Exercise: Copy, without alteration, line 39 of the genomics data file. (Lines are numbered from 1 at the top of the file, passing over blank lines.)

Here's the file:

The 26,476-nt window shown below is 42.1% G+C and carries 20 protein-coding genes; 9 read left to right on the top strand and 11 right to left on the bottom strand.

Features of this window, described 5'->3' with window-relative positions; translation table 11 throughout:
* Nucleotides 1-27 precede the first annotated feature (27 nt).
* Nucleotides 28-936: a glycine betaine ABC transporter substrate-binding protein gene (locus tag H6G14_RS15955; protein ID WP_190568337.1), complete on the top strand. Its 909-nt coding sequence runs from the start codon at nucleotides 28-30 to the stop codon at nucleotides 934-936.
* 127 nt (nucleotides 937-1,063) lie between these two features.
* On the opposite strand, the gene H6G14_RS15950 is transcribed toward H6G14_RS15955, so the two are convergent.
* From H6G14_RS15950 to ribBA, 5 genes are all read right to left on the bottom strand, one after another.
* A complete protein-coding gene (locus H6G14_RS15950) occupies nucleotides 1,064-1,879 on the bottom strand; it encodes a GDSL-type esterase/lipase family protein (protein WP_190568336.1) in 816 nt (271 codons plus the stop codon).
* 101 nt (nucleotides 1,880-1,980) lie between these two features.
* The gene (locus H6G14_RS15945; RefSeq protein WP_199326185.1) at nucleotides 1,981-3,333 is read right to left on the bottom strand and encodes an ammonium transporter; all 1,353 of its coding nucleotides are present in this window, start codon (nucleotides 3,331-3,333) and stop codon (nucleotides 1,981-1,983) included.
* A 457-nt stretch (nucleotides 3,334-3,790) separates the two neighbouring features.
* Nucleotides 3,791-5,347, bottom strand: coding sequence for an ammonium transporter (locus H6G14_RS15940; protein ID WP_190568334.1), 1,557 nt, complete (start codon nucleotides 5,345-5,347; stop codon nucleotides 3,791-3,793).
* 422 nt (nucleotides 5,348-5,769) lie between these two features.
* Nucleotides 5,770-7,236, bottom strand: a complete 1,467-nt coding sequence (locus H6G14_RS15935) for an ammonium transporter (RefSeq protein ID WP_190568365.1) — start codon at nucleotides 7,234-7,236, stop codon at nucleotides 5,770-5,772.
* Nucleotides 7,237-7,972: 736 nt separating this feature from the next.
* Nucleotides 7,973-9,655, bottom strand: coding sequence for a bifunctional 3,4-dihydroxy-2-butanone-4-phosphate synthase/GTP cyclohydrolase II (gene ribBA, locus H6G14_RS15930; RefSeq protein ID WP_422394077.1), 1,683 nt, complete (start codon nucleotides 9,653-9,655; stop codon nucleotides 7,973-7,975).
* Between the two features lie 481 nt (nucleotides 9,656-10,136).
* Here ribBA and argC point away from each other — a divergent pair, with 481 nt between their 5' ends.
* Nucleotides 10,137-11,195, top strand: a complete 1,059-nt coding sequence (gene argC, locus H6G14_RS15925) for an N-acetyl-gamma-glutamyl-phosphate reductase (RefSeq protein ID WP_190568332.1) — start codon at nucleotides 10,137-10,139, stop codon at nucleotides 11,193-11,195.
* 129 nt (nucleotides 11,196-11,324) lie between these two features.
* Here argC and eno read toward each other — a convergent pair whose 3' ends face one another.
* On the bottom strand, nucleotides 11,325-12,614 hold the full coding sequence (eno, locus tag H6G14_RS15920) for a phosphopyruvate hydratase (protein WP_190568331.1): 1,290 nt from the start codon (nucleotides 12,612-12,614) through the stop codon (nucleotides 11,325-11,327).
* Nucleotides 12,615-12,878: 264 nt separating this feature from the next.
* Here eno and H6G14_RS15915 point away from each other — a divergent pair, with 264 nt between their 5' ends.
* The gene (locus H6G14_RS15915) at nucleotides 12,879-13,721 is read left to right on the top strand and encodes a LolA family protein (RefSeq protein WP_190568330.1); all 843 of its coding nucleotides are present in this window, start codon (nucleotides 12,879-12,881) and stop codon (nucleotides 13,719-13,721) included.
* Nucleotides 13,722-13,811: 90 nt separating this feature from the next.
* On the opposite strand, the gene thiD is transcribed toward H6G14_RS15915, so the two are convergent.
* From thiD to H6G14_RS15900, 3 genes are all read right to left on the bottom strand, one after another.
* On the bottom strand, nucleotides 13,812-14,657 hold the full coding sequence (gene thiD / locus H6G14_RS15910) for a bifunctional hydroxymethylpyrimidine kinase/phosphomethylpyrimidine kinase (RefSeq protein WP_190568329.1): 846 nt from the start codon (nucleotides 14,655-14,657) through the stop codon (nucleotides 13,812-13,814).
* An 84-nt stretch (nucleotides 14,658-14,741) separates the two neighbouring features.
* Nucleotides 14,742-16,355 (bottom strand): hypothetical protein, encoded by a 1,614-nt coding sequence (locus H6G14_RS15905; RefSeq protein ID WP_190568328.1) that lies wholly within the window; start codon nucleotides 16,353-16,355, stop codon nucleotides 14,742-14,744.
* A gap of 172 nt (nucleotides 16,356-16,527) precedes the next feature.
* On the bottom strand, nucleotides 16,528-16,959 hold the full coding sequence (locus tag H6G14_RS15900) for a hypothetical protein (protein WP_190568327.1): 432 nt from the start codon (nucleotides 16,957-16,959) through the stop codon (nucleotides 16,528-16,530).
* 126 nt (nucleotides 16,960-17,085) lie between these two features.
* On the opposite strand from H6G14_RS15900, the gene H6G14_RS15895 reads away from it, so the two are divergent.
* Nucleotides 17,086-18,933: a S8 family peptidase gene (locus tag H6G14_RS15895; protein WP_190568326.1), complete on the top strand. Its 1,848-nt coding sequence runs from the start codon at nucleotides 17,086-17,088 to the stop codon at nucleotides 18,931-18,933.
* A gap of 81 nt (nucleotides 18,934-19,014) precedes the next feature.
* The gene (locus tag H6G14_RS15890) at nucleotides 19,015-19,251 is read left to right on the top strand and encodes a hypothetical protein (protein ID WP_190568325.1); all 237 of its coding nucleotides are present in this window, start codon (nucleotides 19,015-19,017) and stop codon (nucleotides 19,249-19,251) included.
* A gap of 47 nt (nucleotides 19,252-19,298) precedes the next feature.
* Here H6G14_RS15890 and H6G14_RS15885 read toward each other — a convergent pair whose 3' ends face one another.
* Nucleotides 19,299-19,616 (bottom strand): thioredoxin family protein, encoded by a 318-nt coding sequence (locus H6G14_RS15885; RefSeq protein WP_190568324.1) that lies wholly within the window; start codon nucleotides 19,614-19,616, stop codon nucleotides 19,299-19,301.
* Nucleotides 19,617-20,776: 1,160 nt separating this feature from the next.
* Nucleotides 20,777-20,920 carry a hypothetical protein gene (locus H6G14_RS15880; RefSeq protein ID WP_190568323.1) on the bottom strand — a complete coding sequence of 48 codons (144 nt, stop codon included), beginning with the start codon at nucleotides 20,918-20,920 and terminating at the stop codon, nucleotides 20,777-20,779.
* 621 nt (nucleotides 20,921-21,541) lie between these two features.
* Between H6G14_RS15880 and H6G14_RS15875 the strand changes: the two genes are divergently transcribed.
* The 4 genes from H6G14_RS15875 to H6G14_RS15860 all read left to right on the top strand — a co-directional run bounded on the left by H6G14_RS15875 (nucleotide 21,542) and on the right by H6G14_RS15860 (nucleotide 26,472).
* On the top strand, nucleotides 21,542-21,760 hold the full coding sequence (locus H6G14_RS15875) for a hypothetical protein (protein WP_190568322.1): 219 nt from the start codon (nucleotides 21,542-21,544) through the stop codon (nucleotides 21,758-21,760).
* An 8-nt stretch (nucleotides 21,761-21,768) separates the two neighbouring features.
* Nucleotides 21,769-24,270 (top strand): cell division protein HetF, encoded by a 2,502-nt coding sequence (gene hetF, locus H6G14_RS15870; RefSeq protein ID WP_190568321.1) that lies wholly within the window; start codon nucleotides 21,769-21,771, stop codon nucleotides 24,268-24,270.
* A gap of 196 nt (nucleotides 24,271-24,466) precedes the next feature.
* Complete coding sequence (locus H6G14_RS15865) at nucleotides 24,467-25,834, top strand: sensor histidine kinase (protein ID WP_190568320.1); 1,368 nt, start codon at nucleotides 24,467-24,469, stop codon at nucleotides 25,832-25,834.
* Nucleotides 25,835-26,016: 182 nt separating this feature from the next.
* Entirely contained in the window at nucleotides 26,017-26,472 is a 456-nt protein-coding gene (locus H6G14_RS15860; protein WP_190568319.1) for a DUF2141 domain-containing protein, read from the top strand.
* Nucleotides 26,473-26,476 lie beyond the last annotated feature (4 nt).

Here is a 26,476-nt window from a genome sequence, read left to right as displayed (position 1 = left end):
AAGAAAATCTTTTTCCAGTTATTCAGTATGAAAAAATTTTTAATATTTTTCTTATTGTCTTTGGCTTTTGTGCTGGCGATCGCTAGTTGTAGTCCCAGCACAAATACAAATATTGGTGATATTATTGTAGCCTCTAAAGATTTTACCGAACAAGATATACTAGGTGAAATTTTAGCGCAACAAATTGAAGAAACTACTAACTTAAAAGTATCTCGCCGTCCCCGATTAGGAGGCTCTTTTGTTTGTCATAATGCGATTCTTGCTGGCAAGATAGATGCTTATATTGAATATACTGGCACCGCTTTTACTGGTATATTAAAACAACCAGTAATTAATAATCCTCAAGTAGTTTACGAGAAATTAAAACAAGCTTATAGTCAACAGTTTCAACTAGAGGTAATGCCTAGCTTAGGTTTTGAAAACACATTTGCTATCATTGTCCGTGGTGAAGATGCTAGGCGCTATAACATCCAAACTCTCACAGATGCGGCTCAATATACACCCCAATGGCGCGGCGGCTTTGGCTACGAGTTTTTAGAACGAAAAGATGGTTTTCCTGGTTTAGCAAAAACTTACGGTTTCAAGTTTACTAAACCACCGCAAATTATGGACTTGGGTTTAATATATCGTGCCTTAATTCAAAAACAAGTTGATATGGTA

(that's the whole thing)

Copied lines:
* A gap of 47 nt (nucleotides 19,252-19,298) precedes the next feature.